3. Assistance to Law Enforcement: Although it will never be acknowledged, it is rumored that law enforcement uses these events to get intelligence on future attacks. As a matter of fact, one of the most popular events at DefCon each year is called, "Spot The Fed." In this game, attendees are given kudos and prizes for spotting government agents that are "hiding in plain site" as attendees.

Another area to consider is the practical application of this law. By it's very nature, it will be very difficult for law enforcement to catch a criminal in the act of RFID skimming. An attacker can fit a reader in a backback, and just walk down Las Vegas Boulevard picking up the RFID information. On the other hand, security researchers are open about the results of their work. They post it on YouTube and demonstrate it live at events like DefCon. A law like this will hinder important real-world research, but do virtually nothing to deter a bad actor.

Senator Care asked me some very smart questions when I testified. Among them: How does a citizen know when their RFID card is scanned? I responded that there is no way to know with the deployments governments are now using. The current deployments of RFID chips in ID cards has no write facility. Therefore, there is no forensic method to gather information from a victim's perspective. Only the RFID reader could log an entry, and in this case of an illegal skim, the victim is not really left with much forensic information to prove an incident occurred.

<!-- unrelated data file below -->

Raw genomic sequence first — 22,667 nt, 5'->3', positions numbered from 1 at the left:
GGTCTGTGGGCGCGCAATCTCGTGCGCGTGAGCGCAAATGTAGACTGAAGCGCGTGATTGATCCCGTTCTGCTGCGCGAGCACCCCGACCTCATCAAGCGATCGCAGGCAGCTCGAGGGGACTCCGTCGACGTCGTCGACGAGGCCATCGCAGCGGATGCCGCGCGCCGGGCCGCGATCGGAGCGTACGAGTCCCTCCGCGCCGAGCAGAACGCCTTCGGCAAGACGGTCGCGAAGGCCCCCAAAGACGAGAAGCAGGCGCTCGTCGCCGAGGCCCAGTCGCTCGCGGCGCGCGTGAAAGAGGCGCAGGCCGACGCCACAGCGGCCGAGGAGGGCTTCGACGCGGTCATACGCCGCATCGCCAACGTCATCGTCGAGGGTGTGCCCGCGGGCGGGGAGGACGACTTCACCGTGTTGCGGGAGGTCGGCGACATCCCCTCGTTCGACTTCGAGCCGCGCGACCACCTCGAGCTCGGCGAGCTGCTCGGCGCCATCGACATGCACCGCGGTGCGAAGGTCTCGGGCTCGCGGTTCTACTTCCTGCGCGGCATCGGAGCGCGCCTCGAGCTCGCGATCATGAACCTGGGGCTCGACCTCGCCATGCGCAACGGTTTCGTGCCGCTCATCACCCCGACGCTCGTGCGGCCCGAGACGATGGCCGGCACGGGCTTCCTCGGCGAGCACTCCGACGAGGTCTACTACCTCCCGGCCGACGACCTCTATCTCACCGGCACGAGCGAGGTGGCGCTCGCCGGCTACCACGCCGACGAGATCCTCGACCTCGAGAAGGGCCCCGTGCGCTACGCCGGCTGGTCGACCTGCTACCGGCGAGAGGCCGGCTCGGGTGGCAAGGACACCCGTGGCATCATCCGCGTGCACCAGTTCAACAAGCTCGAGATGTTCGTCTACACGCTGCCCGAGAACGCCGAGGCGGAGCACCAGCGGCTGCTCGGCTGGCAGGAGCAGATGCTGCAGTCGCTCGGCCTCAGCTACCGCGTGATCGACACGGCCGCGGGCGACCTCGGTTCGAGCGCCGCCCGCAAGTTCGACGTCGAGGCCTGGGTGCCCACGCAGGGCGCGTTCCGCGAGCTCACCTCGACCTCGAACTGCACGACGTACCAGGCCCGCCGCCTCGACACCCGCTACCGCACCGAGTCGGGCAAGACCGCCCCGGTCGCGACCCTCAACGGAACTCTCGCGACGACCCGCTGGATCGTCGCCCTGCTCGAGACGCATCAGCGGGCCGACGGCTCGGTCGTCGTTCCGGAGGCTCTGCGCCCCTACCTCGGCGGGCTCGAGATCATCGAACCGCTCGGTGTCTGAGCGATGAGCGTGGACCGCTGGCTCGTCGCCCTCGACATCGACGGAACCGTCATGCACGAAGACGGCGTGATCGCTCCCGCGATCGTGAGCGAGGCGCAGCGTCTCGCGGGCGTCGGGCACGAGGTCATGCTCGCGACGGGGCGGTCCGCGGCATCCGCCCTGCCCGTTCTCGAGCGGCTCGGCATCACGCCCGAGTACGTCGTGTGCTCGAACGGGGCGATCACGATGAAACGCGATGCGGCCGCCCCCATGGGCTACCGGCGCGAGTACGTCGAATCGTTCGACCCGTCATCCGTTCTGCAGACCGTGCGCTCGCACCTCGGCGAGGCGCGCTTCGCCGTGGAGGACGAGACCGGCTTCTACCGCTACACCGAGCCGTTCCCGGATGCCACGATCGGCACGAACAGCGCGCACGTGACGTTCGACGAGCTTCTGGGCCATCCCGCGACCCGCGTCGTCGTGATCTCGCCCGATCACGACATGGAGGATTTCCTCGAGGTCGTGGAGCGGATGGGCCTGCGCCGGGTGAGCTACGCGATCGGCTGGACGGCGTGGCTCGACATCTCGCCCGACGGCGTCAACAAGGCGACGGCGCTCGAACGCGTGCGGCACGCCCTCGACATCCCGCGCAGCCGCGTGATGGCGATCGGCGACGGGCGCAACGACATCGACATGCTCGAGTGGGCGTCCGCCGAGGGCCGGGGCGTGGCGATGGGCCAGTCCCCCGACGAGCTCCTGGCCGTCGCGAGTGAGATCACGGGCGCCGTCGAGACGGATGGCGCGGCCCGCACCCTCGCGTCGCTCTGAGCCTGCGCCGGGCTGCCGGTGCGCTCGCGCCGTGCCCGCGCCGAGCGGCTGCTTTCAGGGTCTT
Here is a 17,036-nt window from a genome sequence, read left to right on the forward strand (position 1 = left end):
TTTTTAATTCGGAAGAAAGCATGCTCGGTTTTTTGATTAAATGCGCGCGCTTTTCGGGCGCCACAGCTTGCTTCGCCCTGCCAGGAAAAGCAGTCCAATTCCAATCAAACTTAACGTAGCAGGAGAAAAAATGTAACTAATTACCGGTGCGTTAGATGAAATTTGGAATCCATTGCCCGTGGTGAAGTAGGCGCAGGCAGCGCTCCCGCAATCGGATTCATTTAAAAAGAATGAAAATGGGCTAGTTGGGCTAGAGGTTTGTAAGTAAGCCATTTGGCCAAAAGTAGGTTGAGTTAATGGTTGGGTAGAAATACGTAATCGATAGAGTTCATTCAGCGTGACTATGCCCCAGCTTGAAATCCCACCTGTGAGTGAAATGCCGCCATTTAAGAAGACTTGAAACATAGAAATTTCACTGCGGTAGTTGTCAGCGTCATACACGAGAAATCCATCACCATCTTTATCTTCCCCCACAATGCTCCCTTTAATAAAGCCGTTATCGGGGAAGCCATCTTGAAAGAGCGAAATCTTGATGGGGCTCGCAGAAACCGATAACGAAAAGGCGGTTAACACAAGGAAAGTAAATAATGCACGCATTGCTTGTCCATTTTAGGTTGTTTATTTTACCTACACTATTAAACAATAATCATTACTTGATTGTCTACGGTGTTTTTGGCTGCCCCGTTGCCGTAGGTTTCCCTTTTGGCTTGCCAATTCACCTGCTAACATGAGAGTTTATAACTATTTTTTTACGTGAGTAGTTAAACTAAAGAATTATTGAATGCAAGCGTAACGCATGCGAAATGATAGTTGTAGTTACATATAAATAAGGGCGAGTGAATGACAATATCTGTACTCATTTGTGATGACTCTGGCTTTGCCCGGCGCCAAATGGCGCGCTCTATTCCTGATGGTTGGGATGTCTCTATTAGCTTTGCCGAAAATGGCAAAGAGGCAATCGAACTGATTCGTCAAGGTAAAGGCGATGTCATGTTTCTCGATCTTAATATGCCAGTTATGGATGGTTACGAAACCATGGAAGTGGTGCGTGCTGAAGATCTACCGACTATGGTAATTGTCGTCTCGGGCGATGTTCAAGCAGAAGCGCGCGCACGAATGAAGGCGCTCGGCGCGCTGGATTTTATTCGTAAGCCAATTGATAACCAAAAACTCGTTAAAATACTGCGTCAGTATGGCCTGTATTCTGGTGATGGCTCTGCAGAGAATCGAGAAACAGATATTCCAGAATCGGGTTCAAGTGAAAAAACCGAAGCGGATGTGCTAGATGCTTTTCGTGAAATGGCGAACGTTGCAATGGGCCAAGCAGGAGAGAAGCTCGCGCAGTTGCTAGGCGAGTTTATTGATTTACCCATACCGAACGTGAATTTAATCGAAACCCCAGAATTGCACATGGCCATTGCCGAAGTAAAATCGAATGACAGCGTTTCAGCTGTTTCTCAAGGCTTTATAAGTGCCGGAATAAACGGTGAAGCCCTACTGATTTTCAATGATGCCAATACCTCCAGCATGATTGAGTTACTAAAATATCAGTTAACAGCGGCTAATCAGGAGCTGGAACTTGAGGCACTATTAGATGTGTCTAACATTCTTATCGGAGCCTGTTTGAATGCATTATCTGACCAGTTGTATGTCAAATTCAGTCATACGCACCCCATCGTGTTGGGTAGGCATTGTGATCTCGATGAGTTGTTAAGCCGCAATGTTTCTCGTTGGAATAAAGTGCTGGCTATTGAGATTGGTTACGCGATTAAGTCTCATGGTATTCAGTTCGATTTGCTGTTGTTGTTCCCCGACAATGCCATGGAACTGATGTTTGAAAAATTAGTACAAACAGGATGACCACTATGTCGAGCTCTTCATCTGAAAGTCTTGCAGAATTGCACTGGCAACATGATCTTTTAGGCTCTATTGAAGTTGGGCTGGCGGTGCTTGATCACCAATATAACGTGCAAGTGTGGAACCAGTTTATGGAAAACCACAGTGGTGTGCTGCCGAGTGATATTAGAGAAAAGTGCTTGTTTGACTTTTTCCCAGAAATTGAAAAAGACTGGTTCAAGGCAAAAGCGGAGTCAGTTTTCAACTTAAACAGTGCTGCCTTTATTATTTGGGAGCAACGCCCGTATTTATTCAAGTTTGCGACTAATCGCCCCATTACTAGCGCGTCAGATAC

Although it's not smart, to the extent that RFID is used in personal identification, information security research needs to focus on RFID firewalls, the use of strong encryption, and a reliable logging facility. These layers of security could protect the PII, and enable the victim to forensically re-create a time line, providing important evidence in stopping a perpetrator of PII theft via RFID.

SB125 bill is still in The Nevada Judiciary Committee. The author of the bill, Senator Parks was generally receptive to amendments, but made no specific commitments regarding any of the testimony at the hearing. If the bill passes out of The Senate, it will go to the Assembly Judiciary Committee for hearings. Hearings are webcast live, and listed by bill number (search for SB125) once they are scheduled.: Anyone may sign up for bill tracking here for SB125 here: .

Ira Victor, GCFA, is the Co-Host of the Data Security Podcast, President of Sierra Nevada InfraGard, and an info sec consultant and forensic analyst with Data Clone Labs.